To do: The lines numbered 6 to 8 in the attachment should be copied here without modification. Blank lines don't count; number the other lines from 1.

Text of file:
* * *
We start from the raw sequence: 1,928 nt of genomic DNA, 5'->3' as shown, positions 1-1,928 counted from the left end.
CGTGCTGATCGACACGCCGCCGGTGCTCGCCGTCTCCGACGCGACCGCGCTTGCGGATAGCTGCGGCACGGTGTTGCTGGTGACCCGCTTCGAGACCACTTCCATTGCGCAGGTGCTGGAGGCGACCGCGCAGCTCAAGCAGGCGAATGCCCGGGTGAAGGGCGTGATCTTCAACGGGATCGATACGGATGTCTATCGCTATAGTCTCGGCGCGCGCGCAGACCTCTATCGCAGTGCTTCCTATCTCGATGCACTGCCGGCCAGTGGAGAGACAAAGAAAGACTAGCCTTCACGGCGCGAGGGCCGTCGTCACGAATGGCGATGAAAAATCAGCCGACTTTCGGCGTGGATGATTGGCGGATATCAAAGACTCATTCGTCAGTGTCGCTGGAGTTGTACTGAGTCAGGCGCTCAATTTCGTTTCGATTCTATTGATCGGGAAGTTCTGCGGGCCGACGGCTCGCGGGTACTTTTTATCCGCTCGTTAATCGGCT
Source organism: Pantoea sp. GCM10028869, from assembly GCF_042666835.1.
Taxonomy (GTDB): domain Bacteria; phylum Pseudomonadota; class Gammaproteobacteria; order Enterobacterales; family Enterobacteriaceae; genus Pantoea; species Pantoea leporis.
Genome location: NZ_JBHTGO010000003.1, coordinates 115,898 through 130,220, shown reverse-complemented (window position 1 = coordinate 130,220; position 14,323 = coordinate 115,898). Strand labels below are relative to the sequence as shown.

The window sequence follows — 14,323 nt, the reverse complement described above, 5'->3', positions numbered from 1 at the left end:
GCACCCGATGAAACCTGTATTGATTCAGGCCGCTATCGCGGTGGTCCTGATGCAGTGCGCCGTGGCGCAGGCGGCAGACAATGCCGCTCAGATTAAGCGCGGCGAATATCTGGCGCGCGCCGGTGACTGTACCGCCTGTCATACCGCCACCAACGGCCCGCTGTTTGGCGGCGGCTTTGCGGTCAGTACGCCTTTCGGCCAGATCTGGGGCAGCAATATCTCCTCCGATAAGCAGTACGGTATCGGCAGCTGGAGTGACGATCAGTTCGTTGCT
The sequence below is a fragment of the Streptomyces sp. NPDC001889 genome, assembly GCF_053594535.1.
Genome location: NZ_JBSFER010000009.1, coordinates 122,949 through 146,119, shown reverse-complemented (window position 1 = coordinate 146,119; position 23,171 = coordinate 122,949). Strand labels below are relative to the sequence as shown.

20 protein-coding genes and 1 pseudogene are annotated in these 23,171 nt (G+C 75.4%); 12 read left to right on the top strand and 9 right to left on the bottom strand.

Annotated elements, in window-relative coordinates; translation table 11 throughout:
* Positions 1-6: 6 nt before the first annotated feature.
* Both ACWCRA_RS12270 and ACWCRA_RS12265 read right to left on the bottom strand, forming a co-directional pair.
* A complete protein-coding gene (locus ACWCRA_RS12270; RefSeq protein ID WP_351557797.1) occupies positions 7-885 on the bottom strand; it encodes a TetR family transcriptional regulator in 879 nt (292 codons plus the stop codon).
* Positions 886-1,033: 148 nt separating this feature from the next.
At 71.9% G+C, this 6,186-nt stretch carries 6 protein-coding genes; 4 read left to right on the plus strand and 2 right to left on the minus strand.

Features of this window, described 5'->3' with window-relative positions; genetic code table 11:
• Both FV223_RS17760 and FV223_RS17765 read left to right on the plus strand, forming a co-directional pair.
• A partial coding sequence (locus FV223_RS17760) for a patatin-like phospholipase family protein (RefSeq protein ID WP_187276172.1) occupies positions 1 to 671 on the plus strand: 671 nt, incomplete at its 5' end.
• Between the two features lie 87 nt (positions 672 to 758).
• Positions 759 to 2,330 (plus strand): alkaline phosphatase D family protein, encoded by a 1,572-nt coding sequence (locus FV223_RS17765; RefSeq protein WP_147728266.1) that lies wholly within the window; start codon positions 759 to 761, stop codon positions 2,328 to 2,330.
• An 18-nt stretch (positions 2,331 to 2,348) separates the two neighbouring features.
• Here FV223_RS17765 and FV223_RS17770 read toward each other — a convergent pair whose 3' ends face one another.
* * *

The window sequence follows — 14,323 nt, the reverse complement described above, 5'->3', positions numbered from 1 at the left end:
GCACCCGATGAAACCTGTATTGATTCAGGCCGCTATCGCGGTGGTCCTGATGCAGTGCGCCGTGGCGCAGGCGGCAGACAATGCCGCTCAGATTAAGCGCGGCGAATATCTGGCGCGCGCCGGTGACTGTACCGCCTGTCATACCGCCACCAACGGCCCGCTGTTTGGCGGCGGCTTTGCGGTCAGTACGCCTTTCGGCCAGATCTGGGGCAGCAATATCTCCTCCGATAAGCAGTACGGTATCGGCAGCTGGAGTGACGATCAGTTCGTTGCT
The sequence below is a fragment of the Streptomyces sp. NPDC001889 genome, assembly GCF_053594535.1.